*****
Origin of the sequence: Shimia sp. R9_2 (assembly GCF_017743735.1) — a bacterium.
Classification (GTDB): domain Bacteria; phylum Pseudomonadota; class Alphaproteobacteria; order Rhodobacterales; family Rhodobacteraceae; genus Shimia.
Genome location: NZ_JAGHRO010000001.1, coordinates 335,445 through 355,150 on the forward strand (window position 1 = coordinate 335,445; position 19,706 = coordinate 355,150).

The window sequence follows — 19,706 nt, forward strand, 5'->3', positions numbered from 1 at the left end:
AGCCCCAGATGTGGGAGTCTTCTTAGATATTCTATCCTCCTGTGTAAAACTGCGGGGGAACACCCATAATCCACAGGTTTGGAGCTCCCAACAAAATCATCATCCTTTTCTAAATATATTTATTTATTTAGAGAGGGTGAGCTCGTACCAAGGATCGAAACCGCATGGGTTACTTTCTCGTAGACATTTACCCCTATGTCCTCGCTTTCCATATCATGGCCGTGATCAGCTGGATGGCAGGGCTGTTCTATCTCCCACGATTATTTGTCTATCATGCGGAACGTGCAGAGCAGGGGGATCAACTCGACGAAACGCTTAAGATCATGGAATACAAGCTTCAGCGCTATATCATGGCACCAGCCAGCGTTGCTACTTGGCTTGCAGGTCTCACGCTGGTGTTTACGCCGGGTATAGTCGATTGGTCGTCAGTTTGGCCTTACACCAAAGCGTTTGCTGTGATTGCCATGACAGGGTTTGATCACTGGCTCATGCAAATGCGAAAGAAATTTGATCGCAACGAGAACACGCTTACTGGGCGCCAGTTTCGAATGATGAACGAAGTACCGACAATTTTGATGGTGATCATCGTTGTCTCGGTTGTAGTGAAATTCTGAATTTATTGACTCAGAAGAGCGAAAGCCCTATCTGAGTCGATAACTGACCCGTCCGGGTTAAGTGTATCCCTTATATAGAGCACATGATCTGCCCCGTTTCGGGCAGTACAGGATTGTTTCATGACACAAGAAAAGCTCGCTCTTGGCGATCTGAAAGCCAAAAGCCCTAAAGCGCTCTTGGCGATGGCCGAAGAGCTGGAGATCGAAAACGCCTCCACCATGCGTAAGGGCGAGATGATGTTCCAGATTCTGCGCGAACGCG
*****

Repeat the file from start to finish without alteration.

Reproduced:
Origin of the sequence: Shimia sp. R9_2 (assembly GCF_017743735.1) — a bacterium.
Classification (GTDB): domain Bacteria; phylum Pseudomonadota; class Alphaproteobacteria; order Rhodobacterales; family Rhodobacteraceae; genus Shimia.
Genome location: NZ_JAGHRO010000001.1, coordinates 335,445 through 355,150 on the forward strand (window position 1 = coordinate 335,445; position 19,706 = coordinate 355,150).

The window sequence follows — 19,706 nt, forward strand, 5'->3', positions numbered from 1 at the left end:
AGCCCCAGATGTGGGAGTCTTCTTAGATATTCTATCCTCCTGTGTAAAACTGCGGGGGAACACCCATAATCCACAGGTTTGGAGCTCCCAACAAAATCATCATCCTTTTCTAAATATATTTATTTATTTAGAGAGGGTGAGCTCGTACCAAGGATCGAAACCGCATGGGTTACTTTCTCGTAGACATTTACCCCTATGTCCTCGCTTTCCATATCATGGCCGTGATCAGCTGGATGGCAGGGCTGTTCTATCTCCCACGATTATTTGTCTATCATGCGGAACGTGCAGAGCAGGGGGATCAACTCGACGAAACGCTTAAGATCATGGAATACAAGCTTCAGCGCTATATCATGGCACCAGCCAGCGTTGCTACTTGGCTTGCAGGTCTCACGCTGGTGTTTACGCCGGGTATAGTCGATTGGTCGTCAGTTTGGCCTTACACCAAAGCGTTTGCTGTGATTGCCATGACAGGGTTTGATCACTGGCTCATGCAAATGCGAAAGAAATTTGATCGCAACGAGAACACGCTTACTGGGCGCCAGTTTCGAATGATGAACGAAGTACCGACAATTTTGATGGTGATCATCGTTGTCTCGGTTGTAGTGAAATTCTGAATTTATTGACTCAGAAGAGCGAAAGCCCTATCTGAGTCGATAACTGACCCGTCCGGGTTAAGTGTATCCCTTATATAGAGCACATGATCTGCCCCGTTTCGGGCAGTACAGGATTGTTTCATGACACAAGAAAAGCTCGCTCTTGGCGATCTGAAAGCCAAAAGCCCTAAAGCGCTCTTGGCGATGGCCGAAGAGCTGGAGATCGAAAACGCCTCCACCATGCGTAAGGGCGAGATGATGTTCCAGATTCTGCGCGAACGCG